This research was supported by the Russian Science Foundation (Contract 19-42-04121)

How to cite: Feigin, A., Mukhin, D., Gavrilov, A., Seleznev, A., and Buyanova, M.: An atmospheric forcing extending ENSO forecast horizon using statistical models, EGU General Assembly 2021, online, 19–30 Apr 2021, EGU21-2813,, 2021.

Aleksei Seleznev, Dmitry Mukhin, Andrey Gavrilov, and Alexander Feigin

We investigate the decadal-to-centennial ENSO variability based on nonlinear data-driven stochastic modeling. We construct data-driven model of yearly Niño-3.4 indices reconstructed from paleoclimate proxies based on three different sea-surface temperature (SST) databases at the time interval from 1150 to 1995 [1]. The data-driven model is forced by the solar activity and CO2 concentration signals. We find the persistent antiphasing relationship between the solar forcing and Niño-3.4 SST on the bicentennial time scale. The dynamical mechanism of such a response is discussed.

The work was supported by the Russian Science Foundation (Grant No. 20-62-46056)

1. Emile-Geay, J., Cobb, K. M., Mann, M. E., & Wittenberg, A. T. (2013). Estimating Central Equatorial Pacific SST Variability over the Past Millennium. Part II: Reconstructions and Implications, Journal of Climate, 26(7), 2329-2352.

How to cite: Seleznev, A., Mukhin, D., Gavrilov, A., and Feigin, A.: Data-driven modeling decadal-to-centennial ENSO variability and its response to external forcing, EGU General Assembly 2021, online, 19–30 Apr 2021, EGU21-8370,, 2021.

Christian Requena Mesa, Vitus Benson, Joachim Denzler, Jakob Runge, and Markus Reichstein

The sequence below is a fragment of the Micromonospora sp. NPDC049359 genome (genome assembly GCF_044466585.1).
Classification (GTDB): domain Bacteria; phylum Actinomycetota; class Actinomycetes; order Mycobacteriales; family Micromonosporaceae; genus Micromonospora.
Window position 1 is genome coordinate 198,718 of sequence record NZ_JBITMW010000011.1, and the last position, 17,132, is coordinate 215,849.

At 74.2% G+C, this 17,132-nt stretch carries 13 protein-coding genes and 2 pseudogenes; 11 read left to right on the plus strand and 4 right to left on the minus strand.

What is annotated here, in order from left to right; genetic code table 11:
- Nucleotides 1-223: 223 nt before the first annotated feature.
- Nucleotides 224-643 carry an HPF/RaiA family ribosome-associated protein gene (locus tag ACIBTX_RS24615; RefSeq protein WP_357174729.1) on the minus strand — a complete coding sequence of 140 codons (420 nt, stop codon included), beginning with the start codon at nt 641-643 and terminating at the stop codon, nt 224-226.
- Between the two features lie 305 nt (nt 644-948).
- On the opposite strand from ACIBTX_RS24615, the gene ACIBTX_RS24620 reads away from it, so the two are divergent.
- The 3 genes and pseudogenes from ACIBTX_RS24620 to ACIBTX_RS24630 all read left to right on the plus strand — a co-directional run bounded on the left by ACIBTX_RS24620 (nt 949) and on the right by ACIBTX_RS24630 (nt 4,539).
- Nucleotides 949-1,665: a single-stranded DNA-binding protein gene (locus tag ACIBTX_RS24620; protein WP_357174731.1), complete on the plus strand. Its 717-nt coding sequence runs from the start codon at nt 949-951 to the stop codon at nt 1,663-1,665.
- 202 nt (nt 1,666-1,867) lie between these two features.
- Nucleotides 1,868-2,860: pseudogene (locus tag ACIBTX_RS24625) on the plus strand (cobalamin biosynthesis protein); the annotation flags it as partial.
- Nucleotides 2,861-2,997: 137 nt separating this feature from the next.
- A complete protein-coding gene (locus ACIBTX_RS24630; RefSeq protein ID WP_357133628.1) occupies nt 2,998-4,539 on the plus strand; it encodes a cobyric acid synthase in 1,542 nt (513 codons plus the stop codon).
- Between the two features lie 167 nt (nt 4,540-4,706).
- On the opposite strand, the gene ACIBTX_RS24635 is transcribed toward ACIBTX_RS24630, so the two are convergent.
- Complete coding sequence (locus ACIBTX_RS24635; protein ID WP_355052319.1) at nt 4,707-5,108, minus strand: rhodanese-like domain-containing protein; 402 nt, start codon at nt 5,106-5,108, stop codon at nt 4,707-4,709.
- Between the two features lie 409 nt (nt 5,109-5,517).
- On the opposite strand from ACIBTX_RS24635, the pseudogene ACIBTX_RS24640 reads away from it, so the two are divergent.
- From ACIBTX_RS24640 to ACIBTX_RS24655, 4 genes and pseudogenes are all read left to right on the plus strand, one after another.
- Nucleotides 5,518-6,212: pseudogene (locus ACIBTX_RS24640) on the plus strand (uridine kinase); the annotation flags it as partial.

Climate changes globally, yet its impacts strongly vary between different locations in the same region. Today, numerical weather models are able to forecast weather patterns on a scale of several kilometers. However, the extreme weather impacts materialize at a finer scale, interacting with highly local factors such as topography, soil or vegetation type. The relationship between driving variables and Earth’s surface at such local scales remains unresolved by current physical models and is partly unknown; hence, it is a source of considerable uncertainty. Most current efforts to predict the local impacts of extreme weather rely on weather downscaling as an intermediary step. However, weather impacts at high resolution are observed and analyzed on satellite imagery. Thus, we can bypass the weather downscaling step by directly forecasting satellite imagery. This is inherently similar to video prediction, a computer vision task that has been tackled with machine learning models. Here we introduce EarthNet2021, a machine learning challenge to forecast the spatio-temporal evolution of the Earth’s terrestrial surface. The task can be summarized as translating coarse weather projections into high-resolution Earth surface imagery encompassing localized climate impacts. EarthNet2021 is a carefully prepared dataset containing target spatio-temporal Sentinel-2 imagery at 20 m resolution, matching with high resolution topography and mesoscale (1.28 km) weather variables. Comparing multiple Earth surface forecasts is not trivial. Thus, we design the EarthNetScore, a novel ranking criterion for Earth surface models. EarthNet2021 comes with multiple test tracks for evaluation of model validity and robustness as well as model applicability to extreme events and the complete annual vegetation cycle. In addition to forecasting directly observable weather impacts through satellite-derived vegetation indices, capable Earth surface models will enable downstream applications such as crop yield prediction, forest health assessments, coastline management or biodiversity monitoring.